Was Jesus a Socialist? Lawrence W. Reed explores not only the answer the titular question, but also what socialism is and whether it is compatible with the “Golden Rule.”
Jesus’s teachings on economics, the rich, and taxation and the law; the envy, ingratitude and pride of socialists; whether Jesus was a redistributionist and social justice warrior; what real compassion is; and theological analyses of the titular question from C. S. Lewis and J. Gresham Machen.
He defines socialism as the concentration of power in government, for it can own or direct the means of production, plan the economy, level incomes, redistribute wealth, and create a welfare state. He argues Jesus would not support the coercive force necessary to achieve this.
As a Lutheran and a philosophy, politics, and economics major, I like Reed’s book not only for what it is—a biblical analysis of socialism—but also for its exploration of what true Christian character is: grateful, compassionate, and humble. Equality, says Paul, is a desirable goal (2 Cor. 8.13–15), but not if people give, “reluctantly or under compulsion” (2 Cor. 9.7). We must help the weak by hard work, “not [coveting] anyone’s silver or gold or clothing” (Acts 20.35). Even if we have the right to be helped, we ought to be willing to work “night and day” so as not to be burdensome (2 Thess. 3.7–9).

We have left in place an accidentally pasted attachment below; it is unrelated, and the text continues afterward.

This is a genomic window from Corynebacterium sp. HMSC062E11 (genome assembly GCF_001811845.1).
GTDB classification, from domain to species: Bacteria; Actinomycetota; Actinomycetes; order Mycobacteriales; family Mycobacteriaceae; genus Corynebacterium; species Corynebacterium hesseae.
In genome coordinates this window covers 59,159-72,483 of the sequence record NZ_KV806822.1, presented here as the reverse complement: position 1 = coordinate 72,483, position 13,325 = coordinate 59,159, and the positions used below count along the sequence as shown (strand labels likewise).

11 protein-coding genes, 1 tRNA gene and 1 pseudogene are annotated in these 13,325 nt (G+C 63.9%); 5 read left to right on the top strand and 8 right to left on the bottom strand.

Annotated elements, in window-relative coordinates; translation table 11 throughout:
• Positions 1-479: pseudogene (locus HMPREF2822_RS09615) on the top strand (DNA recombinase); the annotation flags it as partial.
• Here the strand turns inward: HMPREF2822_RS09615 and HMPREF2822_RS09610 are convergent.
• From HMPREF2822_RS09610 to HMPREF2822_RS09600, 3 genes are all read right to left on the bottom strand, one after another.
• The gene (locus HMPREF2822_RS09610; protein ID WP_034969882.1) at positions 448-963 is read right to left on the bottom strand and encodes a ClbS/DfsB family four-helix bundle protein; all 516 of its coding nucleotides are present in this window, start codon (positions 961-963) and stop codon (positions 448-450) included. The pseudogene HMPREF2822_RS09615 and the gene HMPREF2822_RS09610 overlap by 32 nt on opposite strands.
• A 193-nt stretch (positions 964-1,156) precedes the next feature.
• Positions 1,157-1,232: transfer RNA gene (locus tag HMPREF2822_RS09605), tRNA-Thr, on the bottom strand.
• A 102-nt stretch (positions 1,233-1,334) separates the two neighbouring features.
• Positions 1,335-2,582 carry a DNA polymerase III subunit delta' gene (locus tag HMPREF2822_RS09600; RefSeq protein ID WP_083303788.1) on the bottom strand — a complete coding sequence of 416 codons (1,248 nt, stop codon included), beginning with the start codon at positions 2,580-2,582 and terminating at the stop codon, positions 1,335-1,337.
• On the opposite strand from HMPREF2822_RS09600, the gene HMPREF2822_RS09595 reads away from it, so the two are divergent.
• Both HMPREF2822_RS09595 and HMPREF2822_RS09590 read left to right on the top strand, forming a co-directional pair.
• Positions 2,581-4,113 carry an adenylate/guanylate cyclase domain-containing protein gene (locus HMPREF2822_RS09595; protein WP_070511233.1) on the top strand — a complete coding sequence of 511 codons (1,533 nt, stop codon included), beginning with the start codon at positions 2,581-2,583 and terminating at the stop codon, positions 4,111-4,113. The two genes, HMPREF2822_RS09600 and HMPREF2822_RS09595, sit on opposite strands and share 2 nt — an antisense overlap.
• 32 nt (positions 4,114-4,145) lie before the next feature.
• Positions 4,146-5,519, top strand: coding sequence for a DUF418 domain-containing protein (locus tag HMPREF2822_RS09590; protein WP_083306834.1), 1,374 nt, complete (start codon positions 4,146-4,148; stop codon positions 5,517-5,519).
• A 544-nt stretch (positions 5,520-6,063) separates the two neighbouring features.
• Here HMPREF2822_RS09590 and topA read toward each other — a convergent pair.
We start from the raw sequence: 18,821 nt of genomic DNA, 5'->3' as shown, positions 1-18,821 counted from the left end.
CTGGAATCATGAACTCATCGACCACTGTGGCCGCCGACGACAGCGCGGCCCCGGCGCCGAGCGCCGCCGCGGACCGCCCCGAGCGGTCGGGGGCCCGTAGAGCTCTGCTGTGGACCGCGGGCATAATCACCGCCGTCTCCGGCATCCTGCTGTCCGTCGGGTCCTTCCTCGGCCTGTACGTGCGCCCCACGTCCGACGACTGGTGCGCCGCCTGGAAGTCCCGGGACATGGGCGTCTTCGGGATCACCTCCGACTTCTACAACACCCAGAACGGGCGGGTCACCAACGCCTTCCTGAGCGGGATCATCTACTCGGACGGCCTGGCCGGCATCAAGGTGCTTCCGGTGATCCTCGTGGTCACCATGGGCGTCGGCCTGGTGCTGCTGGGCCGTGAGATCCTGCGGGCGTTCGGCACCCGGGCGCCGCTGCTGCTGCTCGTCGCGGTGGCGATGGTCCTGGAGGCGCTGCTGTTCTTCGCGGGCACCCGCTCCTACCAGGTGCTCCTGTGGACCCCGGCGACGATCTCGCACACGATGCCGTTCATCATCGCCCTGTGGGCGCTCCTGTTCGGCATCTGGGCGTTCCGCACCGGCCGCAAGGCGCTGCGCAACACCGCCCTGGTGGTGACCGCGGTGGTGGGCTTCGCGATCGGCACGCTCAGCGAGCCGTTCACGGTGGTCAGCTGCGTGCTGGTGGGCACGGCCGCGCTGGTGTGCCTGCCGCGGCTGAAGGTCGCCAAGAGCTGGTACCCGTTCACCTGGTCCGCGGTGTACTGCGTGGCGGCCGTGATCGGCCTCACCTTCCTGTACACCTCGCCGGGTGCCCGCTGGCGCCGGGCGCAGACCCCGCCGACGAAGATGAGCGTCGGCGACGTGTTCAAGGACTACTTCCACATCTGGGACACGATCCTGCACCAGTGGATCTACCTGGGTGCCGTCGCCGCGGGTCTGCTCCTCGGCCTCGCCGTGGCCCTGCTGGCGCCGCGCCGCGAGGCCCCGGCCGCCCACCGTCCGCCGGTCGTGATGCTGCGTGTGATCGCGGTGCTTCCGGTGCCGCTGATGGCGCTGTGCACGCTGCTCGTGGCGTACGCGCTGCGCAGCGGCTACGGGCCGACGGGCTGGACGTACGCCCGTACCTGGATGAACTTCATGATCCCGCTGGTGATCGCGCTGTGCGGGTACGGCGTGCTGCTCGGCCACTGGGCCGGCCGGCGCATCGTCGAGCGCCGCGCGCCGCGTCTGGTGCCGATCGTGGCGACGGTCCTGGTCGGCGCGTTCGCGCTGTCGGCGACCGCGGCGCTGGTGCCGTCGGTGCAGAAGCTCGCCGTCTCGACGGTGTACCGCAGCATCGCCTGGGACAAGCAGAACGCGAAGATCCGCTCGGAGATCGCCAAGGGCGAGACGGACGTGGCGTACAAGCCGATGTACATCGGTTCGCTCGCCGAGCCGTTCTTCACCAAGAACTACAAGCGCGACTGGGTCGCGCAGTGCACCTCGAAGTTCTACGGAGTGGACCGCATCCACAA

Democracy does not legitimatise socialism, argues Reed, because redistribution (n.b. not taxation) is covetous theft, which the Eighth and Tenth Commandments condemn (60–61, 82). True compassion is not “feeling” moved by suffering but, from the Latin compati, “suffering with” another.
I would recommend this book not only to Christians and socialists (especially Christian socialists) but also generally to “anyone interested in […] truth, history, and economics”.